Question about McCulloch 16 In 4.5 Hp Electric Chainsaw With Carrying Case MCC4516FK
The chainsaw starts easily but as soon as the chain is engaged, the saw immediately stops.
I think it has a carburation problem.Check the fuel line and the fuel filter:
Posted on Dec 03, 2008
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Posted on Jan 02, 2017
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Jan 31, 2016 | Garden
The side plate on most chainsaws will be held on by two nuts. Loosen the blade adjustment screw (a pin that is usually driven by a screw and pushes the blade out from the chainsaw to keep the chain tension tight).
The old chain is ready to be removed now that the sprocket plate is off of the saw. Pull the nose of the chainsaw's bar away from the chainsaw to release it from the tensioner.
Remove the old chainsaw chain.
The chain will easily remove from the guide bar with all that slack in it. Note the orientation of the cutting edges of the chain so you put the new one on the same way.
Pull the drive links out of the guide bar and slip the other end of the chain around the clutch drum.
Carefully thread your new or recently sharpened chainsaw chain around the chainsaw's clutch drum, making sure that the drive links engage in the sprocket.
Thread the rest of the drive links into the guide bar and around its nose, making sure all links are in the guide bar slot.
With the chain properly threaded along the clutch drum and guide bar, put some tension into it by pulling on the nose of the guide bar away from the chainsaw.
While pulling the guide bar, make sure to seat it onto the saw's adjustment pin.
Replace the side plate.
The side plate is ready to go back on as long as the guide bar is properly positioned beneath.
Replace the plate and the nuts that hold it into position, but do not tighten the nuts down all the way yet. The guide bar must be allowed to move a little while the chain is tightened to the correct tension.
Finish tightening the side plate nuts.
The chainsaw chain replacement is now complete.
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Article: Fixing a Broken Chainsaw
Having a broken chainsaw is an inconvenience. Having one that works when you need it is important! Chainsaws are useful tools for tree pruning, cutting firewood, and carpentry projects, but are not so useful if not properly maintained. It can also cost a great deal of money to get a broken chainsaw repaired. You can save a lot of time and money by repairing it yourself. For chainsaw repair you will need a blanket or large cloth, a chainsaw tightening tool, files to sharpen the blades, and any necessary replacement parts.
My Chainsaw's Engine Does Not Start
If the engine will start at all, you might have a bad starter switch. Check to see that all connections to the starter switch are secure. Is the power cord cut or broken? Check to make sure that you have a proper power line connection. If all checks out except for the switch, go ahead and replace it. You may want to consider whether you are using the appropriate fuel mixture.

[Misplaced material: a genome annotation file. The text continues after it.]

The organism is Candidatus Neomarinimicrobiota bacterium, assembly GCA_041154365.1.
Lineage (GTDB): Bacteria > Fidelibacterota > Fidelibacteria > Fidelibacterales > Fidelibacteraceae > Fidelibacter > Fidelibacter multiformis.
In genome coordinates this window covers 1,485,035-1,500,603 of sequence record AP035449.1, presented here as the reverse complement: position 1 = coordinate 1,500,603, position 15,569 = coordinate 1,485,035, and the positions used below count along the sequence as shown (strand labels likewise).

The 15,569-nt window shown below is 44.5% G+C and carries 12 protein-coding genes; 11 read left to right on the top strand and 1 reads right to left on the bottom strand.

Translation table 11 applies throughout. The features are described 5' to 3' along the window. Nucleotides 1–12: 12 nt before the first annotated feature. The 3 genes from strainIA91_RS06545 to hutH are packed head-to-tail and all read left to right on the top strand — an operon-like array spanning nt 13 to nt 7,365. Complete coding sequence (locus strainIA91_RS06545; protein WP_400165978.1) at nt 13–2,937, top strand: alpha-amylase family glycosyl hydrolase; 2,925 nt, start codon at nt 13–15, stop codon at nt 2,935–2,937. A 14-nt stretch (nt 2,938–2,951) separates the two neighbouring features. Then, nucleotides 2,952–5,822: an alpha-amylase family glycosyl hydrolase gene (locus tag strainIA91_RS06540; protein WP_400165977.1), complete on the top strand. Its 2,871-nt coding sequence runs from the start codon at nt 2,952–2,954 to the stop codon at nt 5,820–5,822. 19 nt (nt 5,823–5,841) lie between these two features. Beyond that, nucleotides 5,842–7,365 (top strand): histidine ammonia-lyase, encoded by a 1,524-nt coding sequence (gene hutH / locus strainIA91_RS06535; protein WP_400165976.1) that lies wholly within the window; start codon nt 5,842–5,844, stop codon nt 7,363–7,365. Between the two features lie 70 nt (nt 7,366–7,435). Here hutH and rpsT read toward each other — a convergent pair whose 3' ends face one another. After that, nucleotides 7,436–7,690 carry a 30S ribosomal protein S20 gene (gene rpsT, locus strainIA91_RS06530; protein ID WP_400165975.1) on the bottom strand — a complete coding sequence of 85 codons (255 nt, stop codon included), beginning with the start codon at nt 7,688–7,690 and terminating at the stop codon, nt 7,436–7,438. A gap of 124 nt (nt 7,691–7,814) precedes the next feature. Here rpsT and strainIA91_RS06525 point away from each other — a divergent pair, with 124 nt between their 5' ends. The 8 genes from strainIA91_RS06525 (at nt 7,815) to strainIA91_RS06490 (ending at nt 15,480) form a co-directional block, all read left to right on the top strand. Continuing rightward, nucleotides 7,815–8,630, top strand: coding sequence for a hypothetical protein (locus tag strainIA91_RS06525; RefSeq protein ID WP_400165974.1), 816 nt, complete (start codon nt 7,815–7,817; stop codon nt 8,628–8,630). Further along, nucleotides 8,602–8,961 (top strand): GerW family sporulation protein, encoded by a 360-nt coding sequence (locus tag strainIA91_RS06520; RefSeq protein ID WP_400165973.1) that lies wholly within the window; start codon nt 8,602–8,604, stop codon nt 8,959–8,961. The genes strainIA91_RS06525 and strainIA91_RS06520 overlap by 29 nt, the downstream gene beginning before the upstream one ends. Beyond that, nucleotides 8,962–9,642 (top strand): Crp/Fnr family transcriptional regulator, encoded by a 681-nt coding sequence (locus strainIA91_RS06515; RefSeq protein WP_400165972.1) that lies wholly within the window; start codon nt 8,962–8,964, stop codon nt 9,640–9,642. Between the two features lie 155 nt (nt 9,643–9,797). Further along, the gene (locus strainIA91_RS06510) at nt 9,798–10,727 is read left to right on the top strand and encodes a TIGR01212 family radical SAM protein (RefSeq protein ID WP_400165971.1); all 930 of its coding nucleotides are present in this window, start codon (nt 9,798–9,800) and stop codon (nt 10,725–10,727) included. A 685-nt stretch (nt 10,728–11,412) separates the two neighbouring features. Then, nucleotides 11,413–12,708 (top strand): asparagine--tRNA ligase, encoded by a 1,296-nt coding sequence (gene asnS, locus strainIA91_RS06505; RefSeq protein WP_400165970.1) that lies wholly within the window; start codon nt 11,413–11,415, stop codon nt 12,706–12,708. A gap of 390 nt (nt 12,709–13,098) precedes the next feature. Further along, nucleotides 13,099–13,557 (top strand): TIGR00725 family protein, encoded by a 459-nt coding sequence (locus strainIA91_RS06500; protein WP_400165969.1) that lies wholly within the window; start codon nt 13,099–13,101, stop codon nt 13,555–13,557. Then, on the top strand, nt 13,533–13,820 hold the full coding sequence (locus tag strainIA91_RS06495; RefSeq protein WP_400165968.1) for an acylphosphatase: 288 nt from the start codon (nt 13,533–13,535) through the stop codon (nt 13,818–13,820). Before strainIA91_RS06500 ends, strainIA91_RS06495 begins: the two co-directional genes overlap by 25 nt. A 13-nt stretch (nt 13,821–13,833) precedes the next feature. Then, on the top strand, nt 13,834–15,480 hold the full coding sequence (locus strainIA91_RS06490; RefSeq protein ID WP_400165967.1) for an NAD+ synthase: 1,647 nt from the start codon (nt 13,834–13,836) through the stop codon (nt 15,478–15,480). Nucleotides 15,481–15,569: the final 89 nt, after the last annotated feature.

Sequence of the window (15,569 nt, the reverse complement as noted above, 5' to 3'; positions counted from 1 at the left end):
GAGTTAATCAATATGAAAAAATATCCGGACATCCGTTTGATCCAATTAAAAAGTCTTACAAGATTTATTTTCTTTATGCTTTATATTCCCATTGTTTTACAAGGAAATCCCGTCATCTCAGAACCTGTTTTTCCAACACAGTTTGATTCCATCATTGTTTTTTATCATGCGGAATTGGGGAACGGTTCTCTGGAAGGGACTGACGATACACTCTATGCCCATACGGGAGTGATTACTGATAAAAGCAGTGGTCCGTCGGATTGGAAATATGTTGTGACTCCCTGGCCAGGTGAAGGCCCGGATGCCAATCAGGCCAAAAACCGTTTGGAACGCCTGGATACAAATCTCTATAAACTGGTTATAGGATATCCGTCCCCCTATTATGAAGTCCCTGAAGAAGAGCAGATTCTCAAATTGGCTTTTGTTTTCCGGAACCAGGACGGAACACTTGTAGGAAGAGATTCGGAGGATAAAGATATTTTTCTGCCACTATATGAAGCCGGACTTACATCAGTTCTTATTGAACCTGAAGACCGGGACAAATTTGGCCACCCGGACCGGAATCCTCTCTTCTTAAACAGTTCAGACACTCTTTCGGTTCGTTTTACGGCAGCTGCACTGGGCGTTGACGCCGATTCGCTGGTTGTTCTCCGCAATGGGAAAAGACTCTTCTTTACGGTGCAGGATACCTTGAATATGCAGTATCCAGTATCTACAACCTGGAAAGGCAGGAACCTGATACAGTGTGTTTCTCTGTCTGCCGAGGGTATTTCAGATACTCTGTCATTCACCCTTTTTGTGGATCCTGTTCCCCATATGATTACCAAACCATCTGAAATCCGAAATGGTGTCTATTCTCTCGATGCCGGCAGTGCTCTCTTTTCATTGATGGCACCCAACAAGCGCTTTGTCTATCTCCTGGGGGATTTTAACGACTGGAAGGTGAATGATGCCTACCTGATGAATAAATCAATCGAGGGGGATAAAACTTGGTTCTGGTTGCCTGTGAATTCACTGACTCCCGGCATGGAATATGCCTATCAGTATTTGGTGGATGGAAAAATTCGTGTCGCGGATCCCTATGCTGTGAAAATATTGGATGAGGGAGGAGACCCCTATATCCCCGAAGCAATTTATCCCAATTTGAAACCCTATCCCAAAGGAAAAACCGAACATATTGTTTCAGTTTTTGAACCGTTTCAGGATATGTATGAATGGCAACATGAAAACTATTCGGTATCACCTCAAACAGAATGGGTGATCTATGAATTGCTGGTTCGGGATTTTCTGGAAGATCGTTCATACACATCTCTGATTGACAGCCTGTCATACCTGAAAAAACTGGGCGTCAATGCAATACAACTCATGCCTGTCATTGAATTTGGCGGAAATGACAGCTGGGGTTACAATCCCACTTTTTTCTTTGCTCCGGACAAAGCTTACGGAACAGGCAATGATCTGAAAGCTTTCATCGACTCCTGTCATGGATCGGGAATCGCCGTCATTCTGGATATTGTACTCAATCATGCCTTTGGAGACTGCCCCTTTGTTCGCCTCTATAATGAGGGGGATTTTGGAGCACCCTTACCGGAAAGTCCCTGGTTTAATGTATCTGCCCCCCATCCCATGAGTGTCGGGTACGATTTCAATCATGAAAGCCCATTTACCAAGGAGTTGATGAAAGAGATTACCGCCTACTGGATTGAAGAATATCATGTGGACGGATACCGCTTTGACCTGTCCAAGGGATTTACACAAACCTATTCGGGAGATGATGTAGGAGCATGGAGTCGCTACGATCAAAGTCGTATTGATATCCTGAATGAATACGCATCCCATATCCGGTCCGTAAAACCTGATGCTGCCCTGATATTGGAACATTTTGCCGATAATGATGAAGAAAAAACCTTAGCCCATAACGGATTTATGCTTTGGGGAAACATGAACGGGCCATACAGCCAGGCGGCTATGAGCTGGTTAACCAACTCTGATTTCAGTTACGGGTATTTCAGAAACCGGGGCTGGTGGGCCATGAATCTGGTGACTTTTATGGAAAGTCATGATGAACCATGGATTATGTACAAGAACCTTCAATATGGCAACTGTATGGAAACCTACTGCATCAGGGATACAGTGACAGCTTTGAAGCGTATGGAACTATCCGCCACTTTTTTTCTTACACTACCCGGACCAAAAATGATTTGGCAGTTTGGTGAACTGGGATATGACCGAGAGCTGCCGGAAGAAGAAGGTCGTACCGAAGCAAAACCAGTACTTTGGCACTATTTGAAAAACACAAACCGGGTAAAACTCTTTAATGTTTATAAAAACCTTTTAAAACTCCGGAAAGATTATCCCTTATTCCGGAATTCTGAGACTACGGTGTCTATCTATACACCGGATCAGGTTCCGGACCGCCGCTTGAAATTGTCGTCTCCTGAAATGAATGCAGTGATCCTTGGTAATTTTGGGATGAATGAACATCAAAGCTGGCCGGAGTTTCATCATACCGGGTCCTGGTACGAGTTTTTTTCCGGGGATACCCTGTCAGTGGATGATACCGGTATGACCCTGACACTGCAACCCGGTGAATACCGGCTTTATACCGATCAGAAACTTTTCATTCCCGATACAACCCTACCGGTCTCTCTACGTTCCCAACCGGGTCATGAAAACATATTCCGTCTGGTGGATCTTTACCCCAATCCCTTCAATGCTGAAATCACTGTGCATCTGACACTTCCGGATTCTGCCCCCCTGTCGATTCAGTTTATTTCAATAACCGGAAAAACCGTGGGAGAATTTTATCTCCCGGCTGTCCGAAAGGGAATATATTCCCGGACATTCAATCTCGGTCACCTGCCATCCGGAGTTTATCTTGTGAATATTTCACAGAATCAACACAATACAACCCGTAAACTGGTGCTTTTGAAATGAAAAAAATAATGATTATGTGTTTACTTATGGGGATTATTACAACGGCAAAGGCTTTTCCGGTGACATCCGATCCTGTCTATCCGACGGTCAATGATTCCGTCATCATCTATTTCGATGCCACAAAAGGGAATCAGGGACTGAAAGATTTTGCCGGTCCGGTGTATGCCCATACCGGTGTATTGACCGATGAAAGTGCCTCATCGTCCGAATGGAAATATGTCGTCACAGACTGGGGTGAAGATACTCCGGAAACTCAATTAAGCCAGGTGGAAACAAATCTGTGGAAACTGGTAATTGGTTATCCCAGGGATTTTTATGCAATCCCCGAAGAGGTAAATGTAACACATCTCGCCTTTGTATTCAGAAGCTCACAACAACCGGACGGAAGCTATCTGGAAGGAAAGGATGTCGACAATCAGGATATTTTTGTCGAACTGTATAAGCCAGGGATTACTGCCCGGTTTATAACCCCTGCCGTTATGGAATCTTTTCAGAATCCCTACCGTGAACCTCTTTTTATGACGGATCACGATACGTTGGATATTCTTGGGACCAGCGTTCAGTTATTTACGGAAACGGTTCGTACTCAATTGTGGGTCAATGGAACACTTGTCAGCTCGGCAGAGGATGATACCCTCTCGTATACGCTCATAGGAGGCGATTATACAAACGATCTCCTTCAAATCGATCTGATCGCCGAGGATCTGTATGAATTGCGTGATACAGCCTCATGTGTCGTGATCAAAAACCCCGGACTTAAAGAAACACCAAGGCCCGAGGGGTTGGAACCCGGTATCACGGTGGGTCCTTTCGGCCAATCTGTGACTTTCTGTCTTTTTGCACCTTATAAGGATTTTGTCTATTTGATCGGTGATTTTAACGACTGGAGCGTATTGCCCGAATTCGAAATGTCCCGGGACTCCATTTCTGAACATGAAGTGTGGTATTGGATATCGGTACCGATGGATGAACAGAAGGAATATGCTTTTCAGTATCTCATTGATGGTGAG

My Chainsaw Smokes
If there is smoke coming from the chain, it could be an indication that there is not enough lubrication. Without the proper lubrication, the chain and chain bar can become seriously damaged. Make sure there is oil in the reservoir. When you start the saw, the automatic oil pump should lubricate the chain and bar. To see if this is a problem, hold the saw tip over a light-colored surface, hit the throttle and look for oil spatters on the chain bar. If you see no oil splatters, turn the saw off. Remove the chain guide bar and see if the oil discharge slots are clogged with sawdust. Clean out the sawdust and restart the saw to check lubrication again.
The Chain Skips or Jumps
If the chain skips or jumps during operation, check the engine drive sprocket to make sure it is not worn. If you have a worn sprocket it will not allow the chain to sit properly. Also, check to make sure the chain tension is set correctly. Setting the chain tension is a part of continuous operation. However, a dull or damaged chain may also cause the skipping and jumping.
My Chainsaw Isn't Cutting Properly
If the saw cuts at the wrong angle or shoots out a lot of sawdust, you probably need to sharpen the chain. A dull chain can be very dangerous. It can cause a kickback or chain jump that might break the chain and release pieces that could harm to the operator. If your chain is very shiny, you need to examine each cutter for damage. Use a file to sharpen the cutters.
The Chain Continues to Move or Stops
If the chain continues to move while the engine idles then you should check to make sure the idle is not set too high. If it stops while cutting, see if the brake is engaged.
My Chainsaw Loses Power
If the saw loses power while operating, check to make sure all electrical connections are secure. Any break in current may cause the saw to decrease in power, stall or shut down altogether.
When maintained, chainsaws are a great asset to any tool collection. Consult your user's manual for questions specific to certain manufacturer types.
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